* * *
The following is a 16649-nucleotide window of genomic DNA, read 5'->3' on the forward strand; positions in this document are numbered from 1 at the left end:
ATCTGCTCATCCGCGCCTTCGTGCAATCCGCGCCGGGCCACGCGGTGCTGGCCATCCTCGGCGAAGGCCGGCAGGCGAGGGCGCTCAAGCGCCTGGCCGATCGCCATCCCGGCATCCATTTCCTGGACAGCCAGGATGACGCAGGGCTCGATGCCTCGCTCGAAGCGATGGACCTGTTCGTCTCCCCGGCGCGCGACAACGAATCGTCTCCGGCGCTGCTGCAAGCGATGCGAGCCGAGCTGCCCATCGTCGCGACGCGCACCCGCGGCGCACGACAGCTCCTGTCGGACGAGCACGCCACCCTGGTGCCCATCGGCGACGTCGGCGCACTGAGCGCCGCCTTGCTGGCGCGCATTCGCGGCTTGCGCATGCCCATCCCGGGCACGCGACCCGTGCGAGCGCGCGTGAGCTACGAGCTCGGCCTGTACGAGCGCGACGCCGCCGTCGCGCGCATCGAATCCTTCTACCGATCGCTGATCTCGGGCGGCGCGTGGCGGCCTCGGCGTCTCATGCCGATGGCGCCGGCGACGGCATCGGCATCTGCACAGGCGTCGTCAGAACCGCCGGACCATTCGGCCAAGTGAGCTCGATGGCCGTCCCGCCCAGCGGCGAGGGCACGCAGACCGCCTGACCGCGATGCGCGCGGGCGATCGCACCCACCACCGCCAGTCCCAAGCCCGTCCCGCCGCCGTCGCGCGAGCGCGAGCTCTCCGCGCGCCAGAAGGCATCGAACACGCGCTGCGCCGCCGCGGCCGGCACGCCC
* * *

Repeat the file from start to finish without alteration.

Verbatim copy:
The following is a 16649-nucleotide window of genomic DNA, read 5'->3' on the forward strand; positions in this document are numbered from 1 at the left end:
ATCTGCTCATCCGCGCCTTCGTGCAATCCGCGCCGGGCCACGCGGTGCTGGCCATCCTCGGCGAAGGCCGGCAGGCGAGGGCGCTCAAGCGCCTGGCCGATCGCCATCCCGGCATCCATTTCCTGGACAGCCAGGATGACGCAGGGCTCGATGCCTCGCTCGAAGCGATGGACCTGTTCGTCTCCCCGGCGCGCGACAACGAATCGTCTCCGGCGCTGCTGCAAGCGATGCGAGCCGAGCTGCCCATCGTCGCGACGCGCACCCGCGGCGCACGACAGCTCCTGTCGGACGAGCACGCCACCCTGGTGCCCATCGGCGACGTCGGCGCACTGAGCGCCGCCTTGCTGGCGCGCATTCGCGGCTTGCGCATGCCCATCCCGGGCACGCGACCCGTGCGAGCGCGCGTGAGCTACGAGCTCGGCCTGTACGAGCGCGACGCCGCCGTCGCGCGCATCGAATCCTTCTACCGATCGCTGATCTCGGGCGGCGCGTGGCGGCCTCGGCGTCTCATGCCGATGGCGCCGGCGACGGCATCGGCATCTGCACAGGCGTCGTCAGAACCGCCGGACCATTCGGCCAAGTGAGCTCGATGGCCGTCCCGCCCAGCGGCGAGGGCACGCAGACCGCCTGACCGCGATGCGCGCGGGCGATCGCACCCACCACCGCCAGTCCCAAGCCCGTCCCGCCGCCGTCGCGCGAGCGCGAGCTCTCCGCGCGCCAGAAGGCATCGAACACGCGCTGCGCCGCCGCGGCCGGCACGCCC